Day 1

Random thoughts for the day, because I’ve changed time zones and I’m tired.

Left Cleveland this morning, 43 degrees and raining (for how many straight days now?). Annette & Chris took me to the airport to see me off. ‘ppreciate that.

Airports not a hassle today, though I’ve got to get me that way-cool app for my Droid phone that conjures up your boarding pass. I felt vaguely un-cool using a paper boarding pass, even though I had checked in the day before by computer and printed it out at home.

Flights to Houston and San Antonio uneventful. Got the rental car quick, too.

Hat tip to Andy Morriss, who sent me the name of his favorite place to eat goat in San Antonio: El Jarro de Arturo, a scant 3 miles from the airport. So there I sat, on a shady patio, 81 degrees outside, not a cloud in the sky, a light breeze blowing, eating the best cabrito, I ever put past my lips, homemade flour tortillas, and fresh guacamole. It was so good, I scarcely cared that I was eating it all by myself.

3 hour drive to Lebh Shomea. Gosh, I love Texas. Fields of cattle next to fields of ripening sorghum. Oil and gas wells. Scrub Oak, mesquite, and ebony trees, prickly pear cactus, and yucca in bloom. Dairy Queen advertising “Taco Special”. Good ol’ boys that nod to you or wave as they pass. Country Western music crooning about every psychopathology known to man (and woman). Helpful signs that say, “Next Service Station 60 Miles,” and mean it. Country is flat, flat, flat here, near the Gulf coast; you can see for miles.

Lebh Shomea is on the property of the Kenedy family summer house (the Kenedy’s were/are an old family of Texas ranchers who reckon up their acreage into 5 or 6 digits). I was met at the gate by Fr Francis Kelly Nemeck, whose books I have read, very old now, driving a golf cart, and given the tour of the place. Got the schedule (which is very light), and the rules (which are not). Basically, the place is for eremtical-contemplative retreats. That means, in easy words, nobody talks, except to God, and even that is done very quietly. Talking to each other is allowed during lunchtime on Sunday. I think it’s going to be a long week.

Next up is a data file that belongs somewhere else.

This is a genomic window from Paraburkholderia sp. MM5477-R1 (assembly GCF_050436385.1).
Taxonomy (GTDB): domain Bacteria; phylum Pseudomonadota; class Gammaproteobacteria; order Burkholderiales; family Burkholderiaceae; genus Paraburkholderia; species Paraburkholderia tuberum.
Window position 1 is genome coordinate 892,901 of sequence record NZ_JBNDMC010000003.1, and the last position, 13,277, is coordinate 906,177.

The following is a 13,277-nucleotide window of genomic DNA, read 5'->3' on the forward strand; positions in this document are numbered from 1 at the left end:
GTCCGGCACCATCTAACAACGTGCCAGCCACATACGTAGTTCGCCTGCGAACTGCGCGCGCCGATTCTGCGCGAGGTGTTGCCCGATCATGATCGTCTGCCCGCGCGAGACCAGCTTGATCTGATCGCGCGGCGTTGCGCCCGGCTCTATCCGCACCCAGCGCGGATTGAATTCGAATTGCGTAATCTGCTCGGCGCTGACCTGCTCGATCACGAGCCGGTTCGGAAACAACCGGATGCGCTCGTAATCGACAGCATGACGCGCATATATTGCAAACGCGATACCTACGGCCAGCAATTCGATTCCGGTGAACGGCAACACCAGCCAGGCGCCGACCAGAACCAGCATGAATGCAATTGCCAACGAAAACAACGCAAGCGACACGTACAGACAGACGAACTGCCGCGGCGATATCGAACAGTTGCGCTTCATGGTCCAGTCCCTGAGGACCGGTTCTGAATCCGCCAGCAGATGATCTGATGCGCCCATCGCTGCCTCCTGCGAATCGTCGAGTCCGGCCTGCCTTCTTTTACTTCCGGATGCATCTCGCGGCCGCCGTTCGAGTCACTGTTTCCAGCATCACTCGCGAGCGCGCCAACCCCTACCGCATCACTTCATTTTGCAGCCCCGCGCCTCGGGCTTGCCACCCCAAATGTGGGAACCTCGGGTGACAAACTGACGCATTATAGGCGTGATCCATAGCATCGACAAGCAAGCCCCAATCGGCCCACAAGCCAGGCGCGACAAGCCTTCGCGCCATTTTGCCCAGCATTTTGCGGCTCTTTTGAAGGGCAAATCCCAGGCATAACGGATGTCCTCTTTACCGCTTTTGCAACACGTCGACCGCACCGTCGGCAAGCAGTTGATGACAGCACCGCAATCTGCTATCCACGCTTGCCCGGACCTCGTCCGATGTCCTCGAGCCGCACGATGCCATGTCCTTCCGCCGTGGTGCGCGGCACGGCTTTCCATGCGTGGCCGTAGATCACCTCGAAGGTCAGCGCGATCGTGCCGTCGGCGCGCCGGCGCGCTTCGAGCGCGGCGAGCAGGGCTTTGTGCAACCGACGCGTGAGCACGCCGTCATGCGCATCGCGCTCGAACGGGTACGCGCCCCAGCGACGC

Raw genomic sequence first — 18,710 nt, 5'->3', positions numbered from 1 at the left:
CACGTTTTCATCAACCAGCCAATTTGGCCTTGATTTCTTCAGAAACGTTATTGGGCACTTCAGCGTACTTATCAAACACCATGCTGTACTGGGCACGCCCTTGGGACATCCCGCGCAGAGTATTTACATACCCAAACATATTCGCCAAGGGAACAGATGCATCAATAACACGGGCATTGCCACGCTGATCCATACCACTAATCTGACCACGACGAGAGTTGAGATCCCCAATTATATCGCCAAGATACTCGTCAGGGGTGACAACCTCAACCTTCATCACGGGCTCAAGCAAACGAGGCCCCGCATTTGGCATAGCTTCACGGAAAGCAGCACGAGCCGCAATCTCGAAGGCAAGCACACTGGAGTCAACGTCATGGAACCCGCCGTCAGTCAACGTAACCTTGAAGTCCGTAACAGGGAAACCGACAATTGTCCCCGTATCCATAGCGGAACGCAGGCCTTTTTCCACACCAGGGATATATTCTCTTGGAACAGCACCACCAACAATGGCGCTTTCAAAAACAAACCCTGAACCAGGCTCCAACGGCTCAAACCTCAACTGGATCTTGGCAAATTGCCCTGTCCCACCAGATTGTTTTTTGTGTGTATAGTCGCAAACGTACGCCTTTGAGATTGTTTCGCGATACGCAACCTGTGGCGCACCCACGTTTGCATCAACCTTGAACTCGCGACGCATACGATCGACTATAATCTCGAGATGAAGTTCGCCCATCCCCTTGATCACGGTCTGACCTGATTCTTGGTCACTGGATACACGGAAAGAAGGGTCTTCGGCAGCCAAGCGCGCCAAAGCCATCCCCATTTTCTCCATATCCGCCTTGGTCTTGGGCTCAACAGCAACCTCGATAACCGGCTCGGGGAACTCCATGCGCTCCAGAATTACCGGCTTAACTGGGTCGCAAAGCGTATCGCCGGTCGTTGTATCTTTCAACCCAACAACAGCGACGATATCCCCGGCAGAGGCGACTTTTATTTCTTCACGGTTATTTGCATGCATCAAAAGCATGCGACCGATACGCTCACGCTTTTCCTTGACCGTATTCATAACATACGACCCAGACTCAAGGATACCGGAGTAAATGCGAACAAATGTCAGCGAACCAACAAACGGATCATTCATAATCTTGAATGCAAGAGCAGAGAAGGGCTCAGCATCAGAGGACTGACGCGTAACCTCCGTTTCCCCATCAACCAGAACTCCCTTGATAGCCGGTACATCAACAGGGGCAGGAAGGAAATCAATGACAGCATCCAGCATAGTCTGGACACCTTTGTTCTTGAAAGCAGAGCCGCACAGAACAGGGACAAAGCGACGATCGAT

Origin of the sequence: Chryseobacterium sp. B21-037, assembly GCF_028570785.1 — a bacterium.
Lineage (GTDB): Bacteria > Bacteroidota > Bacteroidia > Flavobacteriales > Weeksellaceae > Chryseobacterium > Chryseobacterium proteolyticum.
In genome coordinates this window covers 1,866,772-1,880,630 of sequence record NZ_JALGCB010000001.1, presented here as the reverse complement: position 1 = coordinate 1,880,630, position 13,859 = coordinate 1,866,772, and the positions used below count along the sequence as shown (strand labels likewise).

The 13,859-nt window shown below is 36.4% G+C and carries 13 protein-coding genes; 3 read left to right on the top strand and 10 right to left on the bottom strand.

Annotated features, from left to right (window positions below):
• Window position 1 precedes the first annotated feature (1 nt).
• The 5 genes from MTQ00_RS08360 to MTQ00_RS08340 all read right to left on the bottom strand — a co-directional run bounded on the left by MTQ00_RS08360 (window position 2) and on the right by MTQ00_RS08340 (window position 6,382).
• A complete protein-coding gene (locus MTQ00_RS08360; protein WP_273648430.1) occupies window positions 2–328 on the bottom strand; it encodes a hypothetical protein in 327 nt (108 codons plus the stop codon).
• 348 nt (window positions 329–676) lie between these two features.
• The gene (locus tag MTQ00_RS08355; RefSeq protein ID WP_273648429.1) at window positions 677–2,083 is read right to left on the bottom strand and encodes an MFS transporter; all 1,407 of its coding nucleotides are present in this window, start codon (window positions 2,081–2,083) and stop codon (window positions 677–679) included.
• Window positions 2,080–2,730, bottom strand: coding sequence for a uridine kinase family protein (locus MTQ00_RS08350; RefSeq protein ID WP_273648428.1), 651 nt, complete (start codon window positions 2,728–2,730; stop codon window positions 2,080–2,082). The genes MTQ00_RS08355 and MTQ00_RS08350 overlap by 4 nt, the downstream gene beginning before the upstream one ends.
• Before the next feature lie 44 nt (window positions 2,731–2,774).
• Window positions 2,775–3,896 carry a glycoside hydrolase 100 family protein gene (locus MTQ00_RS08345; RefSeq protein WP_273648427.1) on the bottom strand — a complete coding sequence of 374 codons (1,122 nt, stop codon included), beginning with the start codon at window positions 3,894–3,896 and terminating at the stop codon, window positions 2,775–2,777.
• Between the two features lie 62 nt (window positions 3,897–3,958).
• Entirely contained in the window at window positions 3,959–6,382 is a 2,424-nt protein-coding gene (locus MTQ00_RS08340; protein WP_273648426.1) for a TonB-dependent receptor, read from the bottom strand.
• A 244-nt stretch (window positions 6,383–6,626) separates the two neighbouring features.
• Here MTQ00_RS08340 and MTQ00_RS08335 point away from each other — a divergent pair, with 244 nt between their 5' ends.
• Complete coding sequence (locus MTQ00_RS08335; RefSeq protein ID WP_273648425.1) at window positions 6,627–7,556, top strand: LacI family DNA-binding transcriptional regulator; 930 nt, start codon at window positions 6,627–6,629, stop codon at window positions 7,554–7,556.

Because I’m still keyed up, this being new and all, I walked around this evening and took in the sights. I’ll put up a few of the pictures in the next post. I also have my digital voice recorder and tried recording some of the birds singing. If the recordings turn out to be okay, I’ll post those, too.

Texas evenings are beautiful. After dinner, the heat of the day breaks, and a cool breeze starts up and blows until dark. It’s a fine time to be alive. I remember, as a kid, that was the time to go swimming, or put fajitas on the grill, or (back when you could drink at 18) open a cold one, or, if it was a fine evening, do all three at once.

Dust in the air makes for gorgeous sunsets. Evening birds chirping: mourning doves, bob white quail, crows, raucous mockingbirds, birds I don’t even recollect, all singing a fine Vespers. The cool evening breeze (when the breeze blows through you, instead of on you, you’ve found peace). Deer come out. Wild turkeys, too. Something has climbed into a tree next to my cell and is seting up a racket; still not sure if it’s ‘possum or ‘coon; it’s too dark to see. Two separate packs of coyotes howling at the moon, somewhere off in the distance (they can stay there, too). I don’t know how I’ll sleep with all this “peace and quiet” going on.

There are 8 or 9 other guests here. We’ll see each other at Mass in the morning, I suppose. Since this is an eremetical-contemplative place, I suppose I ought to quit talking to y’all and go talk to God.

Peace & blessings.



Posted on May 17, 2011, in Travelogue and tagged . Bookmark the permalink. 1 Comment.

  1. I just love your descriptive passaages. Am glad you arrived safely and are in good humor and hope it lasts.
    While you are talking to God, please tell Him I love Him, and you, too! Stay cool! (By the way, it has rained every day since you left.)

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